Today, we are excited to announce the integration of Vires.finance into Muna. Vires.finance is a pool-based liquidity protocol facilitating lending and borrowing capabilities at rates defined by the market equilibrium.
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How Crypto Lending and Borrowing Works
Vires.finance utilises common pool-based mechanics where all the funds deposited participate in interest-bearing activities equally. The greater the demand for borrowing an asset is, the greater APY lenders get in return. The detailed algorithm is described in the protocol whitepaper.
Users can lend and borrow the following tokens: WAVES, USDN, USDT, USDC, EURN, ETH and BTC.
To borrow an asset, first, a user needs to supply assets as collateral for a loan. The debt can be repaid at any time, including the amount borrowed and the accrued interest. You can check the full documentation to learn more.
[VIDEO] How to borrow and lend assets on Muna
Learn more about supply and borrow with details here
The smart contract code is open-source and can be found on Github. Read about the code review and audit here
Understanding Supply and Borrow
Supply: This lets users deposit assets (as collateral for loans or deposit only) and withdraws deposited assets.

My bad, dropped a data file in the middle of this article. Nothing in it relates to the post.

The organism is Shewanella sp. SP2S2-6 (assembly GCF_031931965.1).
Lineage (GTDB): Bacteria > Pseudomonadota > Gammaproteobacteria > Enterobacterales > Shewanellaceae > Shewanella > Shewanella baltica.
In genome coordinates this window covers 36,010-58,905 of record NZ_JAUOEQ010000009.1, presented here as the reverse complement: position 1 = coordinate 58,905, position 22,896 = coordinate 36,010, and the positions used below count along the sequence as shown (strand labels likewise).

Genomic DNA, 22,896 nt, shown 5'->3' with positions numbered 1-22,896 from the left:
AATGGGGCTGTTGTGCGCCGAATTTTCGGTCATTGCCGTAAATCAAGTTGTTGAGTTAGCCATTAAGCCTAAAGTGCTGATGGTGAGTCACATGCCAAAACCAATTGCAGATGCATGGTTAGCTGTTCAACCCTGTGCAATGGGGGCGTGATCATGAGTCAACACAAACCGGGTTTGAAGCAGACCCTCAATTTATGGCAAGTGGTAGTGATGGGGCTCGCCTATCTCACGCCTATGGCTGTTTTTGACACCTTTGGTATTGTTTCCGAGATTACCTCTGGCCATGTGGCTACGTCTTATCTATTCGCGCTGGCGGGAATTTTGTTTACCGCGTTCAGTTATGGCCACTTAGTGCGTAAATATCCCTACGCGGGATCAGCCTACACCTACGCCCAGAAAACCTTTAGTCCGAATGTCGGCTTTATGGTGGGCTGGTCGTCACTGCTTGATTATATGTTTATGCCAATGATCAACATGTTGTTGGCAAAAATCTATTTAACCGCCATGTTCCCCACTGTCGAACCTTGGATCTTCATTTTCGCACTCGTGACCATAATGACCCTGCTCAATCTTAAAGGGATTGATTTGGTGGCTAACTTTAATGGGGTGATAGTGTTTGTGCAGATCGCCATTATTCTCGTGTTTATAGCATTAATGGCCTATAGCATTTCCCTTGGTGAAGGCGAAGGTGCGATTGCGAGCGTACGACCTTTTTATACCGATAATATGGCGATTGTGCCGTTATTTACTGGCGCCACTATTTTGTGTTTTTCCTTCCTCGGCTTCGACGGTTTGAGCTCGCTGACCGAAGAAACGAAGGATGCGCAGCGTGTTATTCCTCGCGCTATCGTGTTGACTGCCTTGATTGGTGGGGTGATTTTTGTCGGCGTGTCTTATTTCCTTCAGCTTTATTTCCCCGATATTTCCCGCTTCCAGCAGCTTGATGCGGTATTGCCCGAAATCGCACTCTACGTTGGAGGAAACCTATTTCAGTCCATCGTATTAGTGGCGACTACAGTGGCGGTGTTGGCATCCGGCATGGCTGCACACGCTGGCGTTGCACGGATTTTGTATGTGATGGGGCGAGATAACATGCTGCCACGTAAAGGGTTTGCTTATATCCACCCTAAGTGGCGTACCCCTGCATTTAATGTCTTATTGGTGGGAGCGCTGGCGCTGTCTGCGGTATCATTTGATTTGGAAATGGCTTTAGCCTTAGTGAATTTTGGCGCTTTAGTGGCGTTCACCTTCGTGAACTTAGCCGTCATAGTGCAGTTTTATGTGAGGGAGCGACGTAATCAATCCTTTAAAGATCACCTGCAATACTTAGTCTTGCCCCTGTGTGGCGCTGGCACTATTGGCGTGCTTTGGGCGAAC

Borrow: This lets users (who deposited collateral) borrow assets and repay their loans.
Account health: A proportion between your Borrow Limit(Borrow Capacity) and your Borrow Capacity Used.
Wallet balance: Amount of an asset on your Muna account, available to spend.
Borrowed: The amount of an asset you borrow that attracts interest.
Supplied: Amount of an asset you deposit, this serves as collateral for you to borrow other assets and returns a profit.
Supply APY (Annual percentage yield): Real rate of return earned on your deposit, taking into account the effect of compounding interest.
Borrow APR (Annual percentage rate ): Yearly interest generated by a sum that’s charged to your borrows and paid to lenders.
In short: APY, or annual percentage yield, takes into account compound interest, but APR, which stands for annual percentage rate, does not.
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